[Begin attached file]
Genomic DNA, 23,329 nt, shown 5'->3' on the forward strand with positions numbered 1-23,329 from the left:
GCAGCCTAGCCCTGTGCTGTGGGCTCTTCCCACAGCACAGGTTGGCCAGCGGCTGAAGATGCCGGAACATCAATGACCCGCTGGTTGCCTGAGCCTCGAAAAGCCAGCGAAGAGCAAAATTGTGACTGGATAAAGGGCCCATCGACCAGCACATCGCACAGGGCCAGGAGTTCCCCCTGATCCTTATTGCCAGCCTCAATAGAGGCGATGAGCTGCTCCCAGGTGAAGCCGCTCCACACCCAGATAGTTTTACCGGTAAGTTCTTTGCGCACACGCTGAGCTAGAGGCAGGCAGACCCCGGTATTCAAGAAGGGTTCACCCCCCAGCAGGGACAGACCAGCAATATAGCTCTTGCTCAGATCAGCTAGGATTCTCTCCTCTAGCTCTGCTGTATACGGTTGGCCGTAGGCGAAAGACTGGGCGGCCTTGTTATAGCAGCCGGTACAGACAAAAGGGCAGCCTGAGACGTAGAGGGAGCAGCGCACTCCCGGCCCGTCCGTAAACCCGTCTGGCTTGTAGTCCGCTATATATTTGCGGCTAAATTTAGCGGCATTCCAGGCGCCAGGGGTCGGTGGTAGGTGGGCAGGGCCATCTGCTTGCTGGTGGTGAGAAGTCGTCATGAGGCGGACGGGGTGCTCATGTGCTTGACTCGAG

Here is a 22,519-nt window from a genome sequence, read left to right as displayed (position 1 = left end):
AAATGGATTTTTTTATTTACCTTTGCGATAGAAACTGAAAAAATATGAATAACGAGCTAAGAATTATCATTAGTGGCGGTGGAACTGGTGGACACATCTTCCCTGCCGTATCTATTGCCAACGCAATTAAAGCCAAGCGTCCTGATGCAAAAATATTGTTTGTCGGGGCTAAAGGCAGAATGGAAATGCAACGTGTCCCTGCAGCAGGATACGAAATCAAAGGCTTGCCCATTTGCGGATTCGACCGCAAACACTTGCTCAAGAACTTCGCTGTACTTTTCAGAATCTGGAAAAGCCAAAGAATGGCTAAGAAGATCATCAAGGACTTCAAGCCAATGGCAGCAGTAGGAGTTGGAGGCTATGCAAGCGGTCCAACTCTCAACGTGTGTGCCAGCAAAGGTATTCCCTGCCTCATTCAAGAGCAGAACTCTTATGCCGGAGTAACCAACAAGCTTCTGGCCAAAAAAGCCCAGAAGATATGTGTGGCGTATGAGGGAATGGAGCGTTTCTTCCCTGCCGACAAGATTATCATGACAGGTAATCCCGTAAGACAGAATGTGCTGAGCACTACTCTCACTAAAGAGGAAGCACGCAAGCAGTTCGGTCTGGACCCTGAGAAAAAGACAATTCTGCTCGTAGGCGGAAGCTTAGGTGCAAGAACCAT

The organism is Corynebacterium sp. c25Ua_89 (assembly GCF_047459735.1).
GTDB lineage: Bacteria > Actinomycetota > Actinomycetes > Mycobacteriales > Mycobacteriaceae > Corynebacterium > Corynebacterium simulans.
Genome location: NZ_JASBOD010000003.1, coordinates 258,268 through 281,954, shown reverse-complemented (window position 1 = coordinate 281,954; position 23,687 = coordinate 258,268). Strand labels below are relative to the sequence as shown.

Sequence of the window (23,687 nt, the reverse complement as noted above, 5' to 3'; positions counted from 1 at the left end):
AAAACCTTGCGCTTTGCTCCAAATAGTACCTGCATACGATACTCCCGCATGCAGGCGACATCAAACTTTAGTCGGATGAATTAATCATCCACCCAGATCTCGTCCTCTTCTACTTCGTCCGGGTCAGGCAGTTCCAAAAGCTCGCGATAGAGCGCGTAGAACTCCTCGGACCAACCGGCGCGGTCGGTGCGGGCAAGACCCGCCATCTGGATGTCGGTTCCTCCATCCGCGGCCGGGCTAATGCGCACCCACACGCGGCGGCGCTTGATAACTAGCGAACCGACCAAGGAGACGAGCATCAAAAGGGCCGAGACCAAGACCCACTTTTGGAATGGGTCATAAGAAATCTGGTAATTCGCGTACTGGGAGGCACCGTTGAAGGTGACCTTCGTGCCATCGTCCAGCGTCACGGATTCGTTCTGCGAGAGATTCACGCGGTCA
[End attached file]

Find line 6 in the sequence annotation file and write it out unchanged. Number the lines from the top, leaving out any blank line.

GTDB lineage: Bacteria > Actinomycetota > Actinomycetes > Mycobacteriales > Mycobacteriaceae > Corynebacterium > Corynebacterium simulans.